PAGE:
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What’s On TV


I’ve been somewhat remiss to comment on the new TV season. Between family events, the work on ABC PAC, constantly waiting to see what the Senate is going to do with telecom reform, and just trying to be a good dad to Little Quip, I have actually found time to TiVo and view most of the stuff I wanted to see this fall. Some of it is good, some of it is trite, but surprisingly, none of it has been downright awful.

As a service to my collegaues working insane hours on campaigns, I’d like to offer this brief (ok, not really) rundown of what you should be watching come November 8th. I’m breaking this down by day and I’m skipping Saturday and Sunday since those days are for catching up on TiVo’d programs, watching football, or generally not partaking in network programming.

Monday Night

The Fox lineup includes Prison Break and Vanished. They’re both decent shows with Prison Break entering its second season and Vanished debuting this fall.

Prison Break was actually getting kind of tedious last year with the network finding new and creative ways to make ten days in prison and one year on TV seem like a lifetime for viewers. This season continues that tradition with pretty much the same plot every week. Last season the plot was “How do we get out of prison, this season is how do we stay out. They seem to have misplaced the storyline about the Vice President’s brother being dirty and the framing of Lincoln, but they’ve added a bunch of personal lines, so this may be going the way of Melrose Place and 90210 – moving from story driven to personality driven.

Vanished has been pretty good so far, but given the same premise (kidnapped family of prominent individual) is being run Wednesday’s on NBC (see Kidnapped below) with a superior cast; the 9PM (8 Central/Mountain) time slot will pit Vanished against the eagerly anticipated NBC program Heroes, and those looking for comedy will likely flick to CBS, I suspect Vanished may disappear soon.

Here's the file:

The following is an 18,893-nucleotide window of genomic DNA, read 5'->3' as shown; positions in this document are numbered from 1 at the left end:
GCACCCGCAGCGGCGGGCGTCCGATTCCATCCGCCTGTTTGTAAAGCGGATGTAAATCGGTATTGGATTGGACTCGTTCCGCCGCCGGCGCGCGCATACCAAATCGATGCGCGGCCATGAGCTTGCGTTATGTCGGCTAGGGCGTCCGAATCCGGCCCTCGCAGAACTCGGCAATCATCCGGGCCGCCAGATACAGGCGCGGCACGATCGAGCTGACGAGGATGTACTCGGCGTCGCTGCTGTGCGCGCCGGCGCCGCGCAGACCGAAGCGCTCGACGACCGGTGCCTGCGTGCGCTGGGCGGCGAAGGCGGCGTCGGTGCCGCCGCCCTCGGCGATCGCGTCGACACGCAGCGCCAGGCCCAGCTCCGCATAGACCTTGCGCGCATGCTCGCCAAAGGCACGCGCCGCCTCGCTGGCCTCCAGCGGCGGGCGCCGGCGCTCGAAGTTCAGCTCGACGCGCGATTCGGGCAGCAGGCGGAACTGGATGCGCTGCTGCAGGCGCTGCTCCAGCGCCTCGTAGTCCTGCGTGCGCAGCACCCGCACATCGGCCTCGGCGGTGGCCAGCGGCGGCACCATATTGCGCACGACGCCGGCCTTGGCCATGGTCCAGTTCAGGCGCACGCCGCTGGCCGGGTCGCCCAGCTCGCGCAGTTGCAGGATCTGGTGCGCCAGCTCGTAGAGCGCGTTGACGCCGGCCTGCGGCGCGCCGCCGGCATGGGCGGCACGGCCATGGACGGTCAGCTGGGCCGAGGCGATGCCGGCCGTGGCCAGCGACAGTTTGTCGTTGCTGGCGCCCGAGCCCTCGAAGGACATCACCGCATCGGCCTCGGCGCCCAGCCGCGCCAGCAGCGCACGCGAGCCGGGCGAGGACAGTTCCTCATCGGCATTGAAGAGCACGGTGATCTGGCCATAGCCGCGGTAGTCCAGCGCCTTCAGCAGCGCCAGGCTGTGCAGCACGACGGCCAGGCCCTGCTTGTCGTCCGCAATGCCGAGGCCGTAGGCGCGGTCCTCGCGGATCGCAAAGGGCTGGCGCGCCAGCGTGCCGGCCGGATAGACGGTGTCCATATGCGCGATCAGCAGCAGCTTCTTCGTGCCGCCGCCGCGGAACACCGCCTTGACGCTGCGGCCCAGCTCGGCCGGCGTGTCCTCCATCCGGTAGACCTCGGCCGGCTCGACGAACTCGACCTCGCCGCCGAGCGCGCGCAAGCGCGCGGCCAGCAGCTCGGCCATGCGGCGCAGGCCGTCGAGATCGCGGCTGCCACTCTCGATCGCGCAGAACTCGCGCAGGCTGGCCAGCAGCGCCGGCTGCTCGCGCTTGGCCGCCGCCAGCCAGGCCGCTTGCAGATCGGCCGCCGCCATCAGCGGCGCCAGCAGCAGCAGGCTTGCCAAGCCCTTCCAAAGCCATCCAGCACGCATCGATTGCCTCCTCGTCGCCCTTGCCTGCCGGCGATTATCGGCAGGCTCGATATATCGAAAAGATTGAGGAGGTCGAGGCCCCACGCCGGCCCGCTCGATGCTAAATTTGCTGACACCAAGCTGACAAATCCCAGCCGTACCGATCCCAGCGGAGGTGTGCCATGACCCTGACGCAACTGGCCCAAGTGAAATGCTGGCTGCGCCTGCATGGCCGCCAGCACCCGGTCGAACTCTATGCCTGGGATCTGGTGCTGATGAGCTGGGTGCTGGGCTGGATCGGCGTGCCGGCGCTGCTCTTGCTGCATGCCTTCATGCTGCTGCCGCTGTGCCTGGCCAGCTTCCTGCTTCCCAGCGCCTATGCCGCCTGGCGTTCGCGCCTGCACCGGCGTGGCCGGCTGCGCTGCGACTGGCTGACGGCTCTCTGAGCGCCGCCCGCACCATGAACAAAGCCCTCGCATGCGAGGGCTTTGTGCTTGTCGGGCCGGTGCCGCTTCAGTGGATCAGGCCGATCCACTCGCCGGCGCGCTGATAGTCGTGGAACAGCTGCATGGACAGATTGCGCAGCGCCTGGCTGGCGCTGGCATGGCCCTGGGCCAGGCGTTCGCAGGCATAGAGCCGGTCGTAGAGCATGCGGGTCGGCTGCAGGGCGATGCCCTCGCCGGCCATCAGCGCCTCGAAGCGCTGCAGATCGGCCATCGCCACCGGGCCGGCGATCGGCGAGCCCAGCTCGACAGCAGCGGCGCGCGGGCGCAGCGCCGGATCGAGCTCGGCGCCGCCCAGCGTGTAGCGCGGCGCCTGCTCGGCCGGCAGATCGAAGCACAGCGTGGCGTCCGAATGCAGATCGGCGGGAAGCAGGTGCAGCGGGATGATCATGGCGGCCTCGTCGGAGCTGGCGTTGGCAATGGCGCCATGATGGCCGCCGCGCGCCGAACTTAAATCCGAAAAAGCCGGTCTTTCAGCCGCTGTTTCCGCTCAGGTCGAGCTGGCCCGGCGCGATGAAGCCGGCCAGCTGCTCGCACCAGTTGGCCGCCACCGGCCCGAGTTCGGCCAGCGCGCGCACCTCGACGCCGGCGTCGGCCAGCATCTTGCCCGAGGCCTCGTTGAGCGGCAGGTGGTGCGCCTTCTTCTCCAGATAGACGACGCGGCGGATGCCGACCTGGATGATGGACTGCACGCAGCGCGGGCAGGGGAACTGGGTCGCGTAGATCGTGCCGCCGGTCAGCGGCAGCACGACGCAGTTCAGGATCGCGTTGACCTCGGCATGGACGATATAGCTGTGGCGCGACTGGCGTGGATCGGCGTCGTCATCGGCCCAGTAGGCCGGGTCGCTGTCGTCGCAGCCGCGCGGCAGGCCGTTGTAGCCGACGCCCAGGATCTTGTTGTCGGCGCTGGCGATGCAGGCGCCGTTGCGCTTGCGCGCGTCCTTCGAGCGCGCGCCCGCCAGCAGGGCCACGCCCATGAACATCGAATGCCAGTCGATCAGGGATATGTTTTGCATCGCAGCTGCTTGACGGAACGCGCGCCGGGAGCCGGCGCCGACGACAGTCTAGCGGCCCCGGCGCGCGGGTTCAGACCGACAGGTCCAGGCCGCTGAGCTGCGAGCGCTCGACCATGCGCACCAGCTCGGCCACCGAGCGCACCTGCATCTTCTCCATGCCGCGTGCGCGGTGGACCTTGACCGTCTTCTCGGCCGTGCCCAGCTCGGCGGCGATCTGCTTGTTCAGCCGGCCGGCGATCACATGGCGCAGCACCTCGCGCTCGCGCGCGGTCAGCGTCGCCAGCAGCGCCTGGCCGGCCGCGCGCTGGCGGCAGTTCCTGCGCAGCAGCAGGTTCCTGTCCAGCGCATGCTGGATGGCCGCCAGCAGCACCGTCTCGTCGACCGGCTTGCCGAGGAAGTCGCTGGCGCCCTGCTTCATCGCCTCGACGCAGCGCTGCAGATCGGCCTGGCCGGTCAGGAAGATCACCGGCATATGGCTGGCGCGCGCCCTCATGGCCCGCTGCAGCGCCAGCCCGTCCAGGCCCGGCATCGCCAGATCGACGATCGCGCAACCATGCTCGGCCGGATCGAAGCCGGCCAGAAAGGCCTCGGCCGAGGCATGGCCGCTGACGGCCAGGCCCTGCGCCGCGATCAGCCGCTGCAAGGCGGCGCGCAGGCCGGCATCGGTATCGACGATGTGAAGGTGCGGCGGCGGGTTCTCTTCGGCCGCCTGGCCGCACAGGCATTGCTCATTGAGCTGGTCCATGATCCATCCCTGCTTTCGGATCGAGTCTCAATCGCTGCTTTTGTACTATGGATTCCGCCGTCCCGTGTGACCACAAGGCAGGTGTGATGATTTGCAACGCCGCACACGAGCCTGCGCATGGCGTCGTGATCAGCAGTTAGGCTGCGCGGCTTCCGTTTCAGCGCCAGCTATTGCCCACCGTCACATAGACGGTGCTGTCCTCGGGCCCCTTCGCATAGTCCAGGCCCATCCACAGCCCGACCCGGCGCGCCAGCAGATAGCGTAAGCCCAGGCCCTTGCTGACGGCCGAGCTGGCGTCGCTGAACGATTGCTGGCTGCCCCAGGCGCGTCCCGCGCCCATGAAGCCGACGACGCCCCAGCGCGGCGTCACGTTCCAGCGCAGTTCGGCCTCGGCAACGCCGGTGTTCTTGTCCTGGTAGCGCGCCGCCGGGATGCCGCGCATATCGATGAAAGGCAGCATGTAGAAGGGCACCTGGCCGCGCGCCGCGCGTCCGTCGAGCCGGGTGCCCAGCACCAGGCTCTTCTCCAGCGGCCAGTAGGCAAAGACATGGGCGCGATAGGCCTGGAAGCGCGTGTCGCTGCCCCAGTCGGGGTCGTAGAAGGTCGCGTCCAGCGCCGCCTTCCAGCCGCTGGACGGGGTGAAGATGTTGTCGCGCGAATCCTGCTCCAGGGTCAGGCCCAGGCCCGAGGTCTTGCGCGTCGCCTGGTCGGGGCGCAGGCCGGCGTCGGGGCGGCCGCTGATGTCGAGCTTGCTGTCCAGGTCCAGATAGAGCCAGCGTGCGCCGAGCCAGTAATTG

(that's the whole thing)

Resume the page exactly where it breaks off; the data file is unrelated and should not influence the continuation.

Over at NBC, Deal Or No Deal kicks off the night for the geriatric game show set. Honestly, I can’t see the appeal in that show. It’s followed by Heroes (which debuts tonight) and Studio 60 (think West Wing meets the set of Saturday Night Live). Those two shows will probably end up owning Monday nights if the dramas don’t split audiences to let CBS’ comedies win.

CBS is the only network with a slate of sit-coms on Monday night, and most of them (I’m reserving a final judgment on The Class until tonight) are good. The Class has an interesting premise (dork gets his third grade class together to celebrate his relationship with a classmate only to have her dump him in front of them all), but could go bad quickly. I can’t stand Julia Louis Dreyfus, so I’m also excluding her show. The only way she could be less appealing is if she teamed with Fran Drescher.

ABC, rounding out the night, has Wife Swap (which is another concept I don’t get seeing as it doesn’t involve actual swinging) and ABC tonight is trying the Anne Heche show Men In Trees in the 10pm slot. That’s not a bad show (think Northern Exposure meets Sex in the City‘s Carrie Bradshaw) but given the number of different time slots they’ve tested with it, they seem to be looking hard for an audience. Expect Anne to be unemployed again soon.

Tuesday Night

Last season Tuesday was sort of the big black hole of network programming. This season isn’t much better with a couple of notable exceptions. The Peacock network has lined up The Law and Order marathon on Tuesday nights, so if you’re into stories that are “ripped from the headlines” you’ll probably be ok on Tuesdays.

Fox lines up House (which I never really liked, but has a strong following) and a new show called Standoff. Standoff isn’t bad. Ron Livingston (of Office Space fame) plays a hostage negotiator who is sleeping with his partner. So far, it looks pretty good.

Over on ABC, Dancing with the Stars, a new Ted Danson project (yes he’s still alive and playing the same character for the 38th year running) called Help Me Help You, and Boston Legal make the night.